Choosing a summer camp can be daunting for any parent, of any child, especially if you’re exploring your options for the first time. Doubly so if your child has special needs.
Just as when you may have navigated the IEP process, you’ll need to advocate for your child to ensure his or her needs will be addressed while at camp. It’s an integral part of the selection process. Before you get to that point, though, you should define your own criteria. After all, you’ll be entrusting your child to people for a significant amount of time.
As a starting point, look inward and ask yourself some basic questions: What are your preferences and needs in terms of budget? Geography? Camp size? Religious affiliation? Do you want your child in a more mainstream environment? Or one that’s mostly geared toward special-needs? How would you and your child define a successful summer camp experience?
By narrowing the list of realistic possibilities, you can research the finalists in greater depth.
You’ll probably want to interview camp officials, ideally in person, during a tour of the facility itself. Don’t feel shy about asking direct questions. Your interview might include these broad areas:
Basic statistics: Ask about the ratio of campers to staff members. What training is required? How many have relevant certifications? What’s the maximum camper population? How often do campers end up going home early—and why?
About the staff: Ask how staff deals with problem behavior—including when a child feels bullied or picked on. Is there a formal discipline system? Ask about the medical staff, their level of relevant experience and training, and their availability. Is there a particular and trusted staff member your child can turn to if needed?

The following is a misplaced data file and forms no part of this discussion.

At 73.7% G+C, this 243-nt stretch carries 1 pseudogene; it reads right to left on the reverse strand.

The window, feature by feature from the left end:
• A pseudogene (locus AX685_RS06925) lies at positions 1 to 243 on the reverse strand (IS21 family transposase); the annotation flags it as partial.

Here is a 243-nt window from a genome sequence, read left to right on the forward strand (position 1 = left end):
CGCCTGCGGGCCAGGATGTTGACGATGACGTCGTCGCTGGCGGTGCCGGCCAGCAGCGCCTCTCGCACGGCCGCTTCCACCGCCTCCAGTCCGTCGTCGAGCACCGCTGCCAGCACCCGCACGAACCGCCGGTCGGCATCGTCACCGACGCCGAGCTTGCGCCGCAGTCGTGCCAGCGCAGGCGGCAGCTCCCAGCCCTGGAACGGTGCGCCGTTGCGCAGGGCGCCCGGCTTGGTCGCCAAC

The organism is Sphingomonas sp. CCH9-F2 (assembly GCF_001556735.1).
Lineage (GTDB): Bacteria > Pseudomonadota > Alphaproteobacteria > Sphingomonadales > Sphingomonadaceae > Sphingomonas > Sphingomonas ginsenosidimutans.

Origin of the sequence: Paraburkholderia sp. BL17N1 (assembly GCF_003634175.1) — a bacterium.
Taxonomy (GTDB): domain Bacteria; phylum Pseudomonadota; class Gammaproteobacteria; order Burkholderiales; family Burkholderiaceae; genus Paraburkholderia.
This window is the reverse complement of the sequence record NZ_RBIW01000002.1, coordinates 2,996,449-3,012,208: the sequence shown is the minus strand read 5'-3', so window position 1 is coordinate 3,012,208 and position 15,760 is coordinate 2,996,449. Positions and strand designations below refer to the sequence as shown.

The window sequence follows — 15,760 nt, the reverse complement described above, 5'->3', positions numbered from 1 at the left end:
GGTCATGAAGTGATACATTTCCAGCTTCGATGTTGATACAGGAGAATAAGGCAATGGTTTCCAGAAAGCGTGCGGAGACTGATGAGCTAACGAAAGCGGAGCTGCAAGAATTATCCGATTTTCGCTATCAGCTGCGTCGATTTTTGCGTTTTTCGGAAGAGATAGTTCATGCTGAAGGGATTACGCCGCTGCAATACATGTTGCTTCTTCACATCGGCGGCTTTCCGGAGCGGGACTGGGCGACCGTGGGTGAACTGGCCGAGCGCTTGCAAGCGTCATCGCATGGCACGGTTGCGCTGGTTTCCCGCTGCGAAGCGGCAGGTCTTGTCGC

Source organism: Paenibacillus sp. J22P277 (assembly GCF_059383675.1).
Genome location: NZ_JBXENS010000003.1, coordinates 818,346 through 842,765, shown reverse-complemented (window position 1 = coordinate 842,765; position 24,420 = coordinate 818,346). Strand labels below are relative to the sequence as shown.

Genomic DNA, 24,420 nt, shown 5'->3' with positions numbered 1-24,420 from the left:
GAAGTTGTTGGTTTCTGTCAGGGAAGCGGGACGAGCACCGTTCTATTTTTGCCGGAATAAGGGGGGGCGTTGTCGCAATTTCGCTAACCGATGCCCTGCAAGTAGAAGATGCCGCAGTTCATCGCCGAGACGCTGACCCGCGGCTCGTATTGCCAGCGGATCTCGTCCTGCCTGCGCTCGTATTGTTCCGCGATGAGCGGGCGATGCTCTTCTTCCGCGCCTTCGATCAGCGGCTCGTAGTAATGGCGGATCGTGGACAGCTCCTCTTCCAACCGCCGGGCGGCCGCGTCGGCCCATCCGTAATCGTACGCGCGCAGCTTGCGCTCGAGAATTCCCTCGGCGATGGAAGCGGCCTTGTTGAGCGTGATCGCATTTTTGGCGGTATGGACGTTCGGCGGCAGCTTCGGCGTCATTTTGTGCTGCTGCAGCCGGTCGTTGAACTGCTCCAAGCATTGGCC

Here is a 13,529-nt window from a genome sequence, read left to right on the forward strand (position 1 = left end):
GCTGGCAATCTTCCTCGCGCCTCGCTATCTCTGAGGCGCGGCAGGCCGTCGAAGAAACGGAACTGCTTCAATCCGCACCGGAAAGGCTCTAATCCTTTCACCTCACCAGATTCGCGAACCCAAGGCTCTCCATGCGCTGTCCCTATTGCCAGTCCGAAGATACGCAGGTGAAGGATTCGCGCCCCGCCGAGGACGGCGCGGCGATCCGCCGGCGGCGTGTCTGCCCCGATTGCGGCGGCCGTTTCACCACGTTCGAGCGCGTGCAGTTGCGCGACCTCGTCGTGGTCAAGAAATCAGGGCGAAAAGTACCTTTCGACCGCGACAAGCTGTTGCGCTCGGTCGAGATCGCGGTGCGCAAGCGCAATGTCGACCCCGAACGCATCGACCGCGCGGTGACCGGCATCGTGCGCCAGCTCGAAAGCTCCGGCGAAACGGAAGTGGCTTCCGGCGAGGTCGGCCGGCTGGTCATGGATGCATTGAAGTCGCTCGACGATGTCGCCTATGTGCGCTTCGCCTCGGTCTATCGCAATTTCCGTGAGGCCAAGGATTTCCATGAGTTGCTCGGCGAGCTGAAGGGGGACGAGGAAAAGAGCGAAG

About daily life and routines: Ask about the way activities are structured on a typical day. How do they adjust when weather turns nasty? How much time do kids have to do their own thing? What kinds of off-campus excursions are available? Do they offer academics to bridge the gap between school years? Ask about typical meals. Ask about safety and accident prevention protocols.
About accommodations for special-needs: Ask if the camp has experience with other kids who have similar issues. What specific accommodations and assistive technology are available? What efforts will the camp make to help your child fit in socially and feel welcome? If relevant, ask where the nearest acute-care hospital is located.
About parental involvement: Ask how they handle visits from parents and siblings. Can you take the child off-campus? Can you volunteer and observe?
To round out your research, don’t hesitate to ask detailed follow-up questions if you feel the need. You and your child may also want to speak with parents and kids who have direct experience with the camp(s) you’re considering.
Once you’ve made your decision, stay in close touch with officials at the camp before, during and after the summer session. Take maximum advantage of visiting opportunities. You may need to navigate some perfectly normal separation anxiety—on your part as well as your child’s. Above all: create space for your child to develop independence, growth, pride, social skills and the joy of play.